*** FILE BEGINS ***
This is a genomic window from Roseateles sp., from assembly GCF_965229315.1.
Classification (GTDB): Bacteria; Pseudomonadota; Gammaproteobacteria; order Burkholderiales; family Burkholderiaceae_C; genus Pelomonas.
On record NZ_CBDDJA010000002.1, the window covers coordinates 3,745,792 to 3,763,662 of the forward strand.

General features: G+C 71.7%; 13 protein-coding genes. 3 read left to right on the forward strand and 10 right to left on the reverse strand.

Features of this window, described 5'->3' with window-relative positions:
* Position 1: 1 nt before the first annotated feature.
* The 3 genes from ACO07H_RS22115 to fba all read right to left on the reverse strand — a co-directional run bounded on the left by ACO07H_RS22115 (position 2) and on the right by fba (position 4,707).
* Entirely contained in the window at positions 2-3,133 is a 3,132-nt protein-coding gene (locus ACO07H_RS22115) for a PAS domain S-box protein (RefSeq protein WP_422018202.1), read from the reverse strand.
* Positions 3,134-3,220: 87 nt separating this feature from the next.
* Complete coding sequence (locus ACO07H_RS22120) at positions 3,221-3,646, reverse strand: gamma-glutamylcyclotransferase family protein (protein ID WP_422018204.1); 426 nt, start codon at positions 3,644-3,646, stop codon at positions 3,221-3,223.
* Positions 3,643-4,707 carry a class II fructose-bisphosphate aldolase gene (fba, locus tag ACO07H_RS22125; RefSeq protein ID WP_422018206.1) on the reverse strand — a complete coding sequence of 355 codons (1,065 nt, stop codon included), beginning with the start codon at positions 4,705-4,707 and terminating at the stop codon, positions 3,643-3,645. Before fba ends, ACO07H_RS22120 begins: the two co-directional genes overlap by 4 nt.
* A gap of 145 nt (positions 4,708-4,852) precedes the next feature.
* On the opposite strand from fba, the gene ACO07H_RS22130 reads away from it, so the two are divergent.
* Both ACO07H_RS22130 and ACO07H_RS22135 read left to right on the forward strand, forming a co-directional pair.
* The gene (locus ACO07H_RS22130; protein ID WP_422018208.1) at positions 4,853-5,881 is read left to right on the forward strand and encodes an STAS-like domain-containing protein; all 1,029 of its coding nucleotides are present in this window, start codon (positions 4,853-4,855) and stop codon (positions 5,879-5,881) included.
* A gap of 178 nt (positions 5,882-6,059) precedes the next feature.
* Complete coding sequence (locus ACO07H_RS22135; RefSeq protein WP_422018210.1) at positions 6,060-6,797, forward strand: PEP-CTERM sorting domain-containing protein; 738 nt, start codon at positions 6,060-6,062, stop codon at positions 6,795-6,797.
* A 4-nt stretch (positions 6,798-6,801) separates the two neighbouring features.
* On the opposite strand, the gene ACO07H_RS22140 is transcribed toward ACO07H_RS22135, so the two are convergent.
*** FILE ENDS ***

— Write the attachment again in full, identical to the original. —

This is a genomic window from Roseateles sp., from assembly GCF_965229315.1.
Classification (GTDB): Bacteria; Pseudomonadota; Gammaproteobacteria; order Burkholderiales; family Burkholderiaceae_C; genus Pelomonas.
On record NZ_CBDDJA010000002.1, the window covers coordinates 3,745,792 to 3,763,662 of the forward strand.

General features: G+C 71.7%; 13 protein-coding genes. 3 read left to right on the forward strand and 10 right to left on the reverse strand.

Features of this window, described 5'->3' with window-relative positions:
* Position 1: 1 nt before the first annotated feature.
* The 3 genes from ACO07H_RS22115 to fba all read right to left on the reverse strand — a co-directional run bounded on the left by ACO07H_RS22115 (position 2) and on the right by fba (position 4,707).
* Entirely contained in the window at positions 2-3,133 is a 3,132-nt protein-coding gene (locus ACO07H_RS22115) for a PAS domain S-box protein (RefSeq protein WP_422018202.1), read from the reverse strand.
* Positions 3,134-3,220: 87 nt separating this feature from the next.
* Complete coding sequence (locus ACO07H_RS22120) at positions 3,221-3,646, reverse strand: gamma-glutamylcyclotransferase family protein (protein ID WP_422018204.1); 426 nt, start codon at positions 3,644-3,646, stop codon at positions 3,221-3,223.
* Positions 3,643-4,707 carry a class II fructose-bisphosphate aldolase gene (fba, locus tag ACO07H_RS22125; RefSeq protein ID WP_422018206.1) on the reverse strand — a complete coding sequence of 355 codons (1,065 nt, stop codon included), beginning with the start codon at positions 4,705-4,707 and terminating at the stop codon, positions 3,643-3,645. Before fba ends, ACO07H_RS22120 begins: the two co-directional genes overlap by 4 nt.
* A gap of 145 nt (positions 4,708-4,852) precedes the next feature.
* On the opposite strand from fba, the gene ACO07H_RS22130 reads away from it, so the two are divergent.
* Both ACO07H_RS22130 and ACO07H_RS22135 read left to right on the forward strand, forming a co-directional pair.
* The gene (locus ACO07H_RS22130; protein ID WP_422018208.1) at positions 4,853-5,881 is read left to right on the forward strand and encodes an STAS-like domain-containing protein; all 1,029 of its coding nucleotides are present in this window, start codon (positions 4,853-4,855) and stop codon (positions 5,879-5,881) included.
* A gap of 178 nt (positions 5,882-6,059) precedes the next feature.
* Complete coding sequence (locus ACO07H_RS22135; RefSeq protein WP_422018210.1) at positions 6,060-6,797, forward strand: PEP-CTERM sorting domain-containing protein; 738 nt, start codon at positions 6,060-6,062, stop codon at positions 6,795-6,797.
* A 4-nt stretch (positions 6,798-6,801) separates the two neighbouring features.
* On the opposite strand, the gene ACO07H_RS22140 is transcribed toward ACO07H_RS22135, so the two are convergent.